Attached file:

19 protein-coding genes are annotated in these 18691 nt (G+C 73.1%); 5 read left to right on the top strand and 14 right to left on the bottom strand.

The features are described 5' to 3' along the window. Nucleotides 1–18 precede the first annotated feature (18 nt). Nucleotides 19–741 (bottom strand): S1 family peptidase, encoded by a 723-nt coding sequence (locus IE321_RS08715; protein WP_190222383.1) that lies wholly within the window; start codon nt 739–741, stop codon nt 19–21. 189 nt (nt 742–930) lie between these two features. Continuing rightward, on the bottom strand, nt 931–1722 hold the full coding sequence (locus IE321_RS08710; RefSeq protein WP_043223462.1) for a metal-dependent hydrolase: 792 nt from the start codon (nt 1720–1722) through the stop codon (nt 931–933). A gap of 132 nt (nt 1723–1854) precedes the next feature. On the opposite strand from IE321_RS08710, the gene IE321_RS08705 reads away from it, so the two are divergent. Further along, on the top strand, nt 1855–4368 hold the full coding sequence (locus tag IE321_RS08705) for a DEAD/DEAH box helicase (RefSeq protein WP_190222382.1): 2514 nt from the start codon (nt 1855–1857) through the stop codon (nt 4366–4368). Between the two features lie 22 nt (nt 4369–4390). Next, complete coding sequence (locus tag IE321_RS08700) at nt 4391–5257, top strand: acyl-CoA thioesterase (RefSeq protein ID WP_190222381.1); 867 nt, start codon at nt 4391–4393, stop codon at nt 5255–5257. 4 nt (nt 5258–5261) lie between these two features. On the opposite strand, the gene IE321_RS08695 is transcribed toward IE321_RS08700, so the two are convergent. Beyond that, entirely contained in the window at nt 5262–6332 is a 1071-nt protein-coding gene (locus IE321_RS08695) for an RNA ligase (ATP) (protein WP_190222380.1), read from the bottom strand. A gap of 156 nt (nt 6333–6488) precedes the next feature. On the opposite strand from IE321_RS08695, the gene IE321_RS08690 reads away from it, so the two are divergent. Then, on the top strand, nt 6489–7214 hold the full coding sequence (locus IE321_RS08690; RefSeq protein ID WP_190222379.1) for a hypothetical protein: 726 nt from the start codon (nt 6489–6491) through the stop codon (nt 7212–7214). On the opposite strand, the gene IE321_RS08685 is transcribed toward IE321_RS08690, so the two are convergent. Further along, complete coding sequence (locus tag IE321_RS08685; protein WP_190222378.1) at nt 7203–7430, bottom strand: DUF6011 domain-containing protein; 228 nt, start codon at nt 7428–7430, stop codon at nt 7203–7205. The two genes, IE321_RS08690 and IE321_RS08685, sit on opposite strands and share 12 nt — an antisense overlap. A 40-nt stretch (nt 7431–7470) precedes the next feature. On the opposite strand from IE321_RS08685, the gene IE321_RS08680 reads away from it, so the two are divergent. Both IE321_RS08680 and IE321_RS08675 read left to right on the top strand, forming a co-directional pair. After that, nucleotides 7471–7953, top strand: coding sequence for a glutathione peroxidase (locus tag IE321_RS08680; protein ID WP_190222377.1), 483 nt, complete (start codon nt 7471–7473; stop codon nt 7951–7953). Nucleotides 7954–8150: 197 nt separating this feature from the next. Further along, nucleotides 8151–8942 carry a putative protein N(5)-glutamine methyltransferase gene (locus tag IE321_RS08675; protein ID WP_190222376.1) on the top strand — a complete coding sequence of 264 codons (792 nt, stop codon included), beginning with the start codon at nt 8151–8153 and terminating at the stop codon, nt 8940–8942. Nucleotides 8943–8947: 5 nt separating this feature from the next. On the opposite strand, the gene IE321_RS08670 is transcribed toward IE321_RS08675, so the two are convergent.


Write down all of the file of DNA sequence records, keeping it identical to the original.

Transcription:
19 protein-coding genes are annotated in these 18691 nt (G+C 73.1%); 5 read left to right on the top strand and 14 right to left on the bottom strand.

The features are described 5' to 3' along the window. Nucleotides 1–18 precede the first annotated feature (18 nt). Nucleotides 19–741 (bottom strand): S1 family peptidase, encoded by a 723-nt coding sequence (locus IE321_RS08715; protein WP_190222383.1) that lies wholly within the window; start codon nt 739–741, stop codon nt 19–21. 189 nt (nt 742–930) lie between these two features. Continuing rightward, on the bottom strand, nt 931–1722 hold the full coding sequence (locus IE321_RS08710; RefSeq protein WP_043223462.1) for a metal-dependent hydrolase: 792 nt from the start codon (nt 1720–1722) through the stop codon (nt 931–933). A gap of 132 nt (nt 1723–1854) precedes the next feature. On the opposite strand from IE321_RS08710, the gene IE321_RS08705 reads away from it, so the two are divergent. Further along, on the top strand, nt 1855–4368 hold the full coding sequence (locus tag IE321_RS08705) for a DEAD/DEAH box helicase (RefSeq protein WP_190222382.1): 2514 nt from the start codon (nt 1855–1857) through the stop codon (nt 4366–4368). Between the two features lie 22 nt (nt 4369–4390). Next, complete coding sequence (locus tag IE321_RS08700) at nt 4391–5257, top strand: acyl-CoA thioesterase (RefSeq protein ID WP_190222381.1); 867 nt, start codon at nt 4391–4393, stop codon at nt 5255–5257. 4 nt (nt 5258–5261) lie between these two features. On the opposite strand, the gene IE321_RS08695 is transcribed toward IE321_RS08700, so the two are convergent. Beyond that, entirely contained in the window at nt 5262–6332 is a 1071-nt protein-coding gene (locus IE321_RS08695) for an RNA ligase (ATP) (protein WP_190222380.1), read from the bottom strand. A gap of 156 nt (nt 6333–6488) precedes the next feature. On the opposite strand from IE321_RS08695, the gene IE321_RS08690 reads away from it, so the two are divergent. Then, on the top strand, nt 6489–7214 hold the full coding sequence (locus IE321_RS08690; RefSeq protein ID WP_190222379.1) for a hypothetical protein: 726 nt from the start codon (nt 6489–6491) through the stop codon (nt 7212–7214). On the opposite strand, the gene IE321_RS08685 is transcribed toward IE321_RS08690, so the two are convergent. Further along, complete coding sequence (locus tag IE321_RS08685; protein WP_190222378.1) at nt 7203–7430, bottom strand: DUF6011 domain-containing protein; 228 nt, start codon at nt 7428–7430, stop codon at nt 7203–7205. The two genes, IE321_RS08690 and IE321_RS08685, sit on opposite strands and share 12 nt — an antisense overlap. A 40-nt stretch (nt 7431–7470) precedes the next feature. On the opposite strand from IE321_RS08685, the gene IE321_RS08680 reads away from it, so the two are divergent. Both IE321_RS08680 and IE321_RS08675 read left to right on the top strand, forming a co-directional pair. After that, nucleotides 7471–7953, top strand: coding sequence for a glutathione peroxidase (locus tag IE321_RS08680; protein ID WP_190222377.1), 483 nt, complete (start codon nt 7471–7473; stop codon nt 7951–7953). Nucleotides 7954–8150: 197 nt separating this feature from the next. Further along, nucleotides 8151–8942 carry a putative protein N(5)-glutamine methyltransferase gene (locus tag IE321_RS08675; protein ID WP_190222376.1) on the top strand — a complete coding sequence of 264 codons (792 nt, stop codon included), beginning with the start codon at nt 8151–8153 and terminating at the stop codon, nt 8940–8942. Nucleotides 8943–8947: 5 nt separating this feature from the next. On the opposite strand, the gene IE321_RS08670 is transcribed toward IE321_RS08675, so the two are convergent.